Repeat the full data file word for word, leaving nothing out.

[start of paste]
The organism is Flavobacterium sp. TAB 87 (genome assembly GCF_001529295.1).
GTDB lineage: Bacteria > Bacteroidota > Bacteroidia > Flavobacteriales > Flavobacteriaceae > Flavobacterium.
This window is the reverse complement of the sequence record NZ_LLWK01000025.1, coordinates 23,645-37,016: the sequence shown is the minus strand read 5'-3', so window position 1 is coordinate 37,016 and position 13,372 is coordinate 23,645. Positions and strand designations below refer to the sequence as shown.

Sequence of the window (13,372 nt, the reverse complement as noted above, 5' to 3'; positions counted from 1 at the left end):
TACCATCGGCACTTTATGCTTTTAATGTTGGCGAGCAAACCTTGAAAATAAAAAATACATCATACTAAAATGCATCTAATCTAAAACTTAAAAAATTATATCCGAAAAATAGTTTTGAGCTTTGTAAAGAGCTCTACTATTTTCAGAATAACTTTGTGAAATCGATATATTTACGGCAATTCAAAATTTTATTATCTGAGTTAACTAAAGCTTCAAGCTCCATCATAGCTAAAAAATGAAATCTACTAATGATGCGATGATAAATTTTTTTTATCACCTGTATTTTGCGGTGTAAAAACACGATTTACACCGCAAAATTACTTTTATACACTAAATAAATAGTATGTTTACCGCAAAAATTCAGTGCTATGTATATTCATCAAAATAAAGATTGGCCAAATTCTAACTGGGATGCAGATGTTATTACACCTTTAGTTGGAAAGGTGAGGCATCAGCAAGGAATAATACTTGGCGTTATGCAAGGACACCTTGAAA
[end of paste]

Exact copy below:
The organism is Flavobacterium sp. TAB 87 (genome assembly GCF_001529295.1).
GTDB lineage: Bacteria > Bacteroidota > Bacteroidia > Flavobacteriales > Flavobacteriaceae > Flavobacterium.
This window is the reverse complement of the sequence record NZ_LLWK01000025.1, coordinates 23,645-37,016: the sequence shown is the minus strand read 5'-3', so window position 1 is coordinate 37,016 and position 13,372 is coordinate 23,645. Positions and strand designations below refer to the sequence as shown.

Sequence of the window (13,372 nt, the reverse complement as noted above, 5' to 3'; positions counted from 1 at the left end):
TACCATCGGCACTTTATGCTTTTAATGTTGGCGAGCAAACCTTGAAAATAAAAAATACATCATACTAAAATGCATCTAATCTAAAACTTAAAAAATTATATCCGAAAAATAGTTTTGAGCTTTGTAAAGAGCTCTACTATTTTCAGAATAACTTTGTGAAATCGATATATTTACGGCAATTCAAAATTTTATTATCTGAGTTAACTAAAGCTTCAAGCTCCATCATAGCTAAAAAATGAAATCTACTAATGATGCGATGATAAATTTTTTTTATCACCTGTATTTTGCGGTGTAAAAACACGATTTACACCGCAAAATTACTTTTATACACTAAATAAATAGTATGTTTACCGCAAAAATTCAGTGCTATGTATATTCATCAAAATAAAGATTGGCCAAATTCTAACTGGGATGCAGATGTTATTACACCTTTAGTTGGAAAGGTGAGGCATCAGCAAGGAATAATACTTGGCGTTATGCAAGGACACCTTGAAA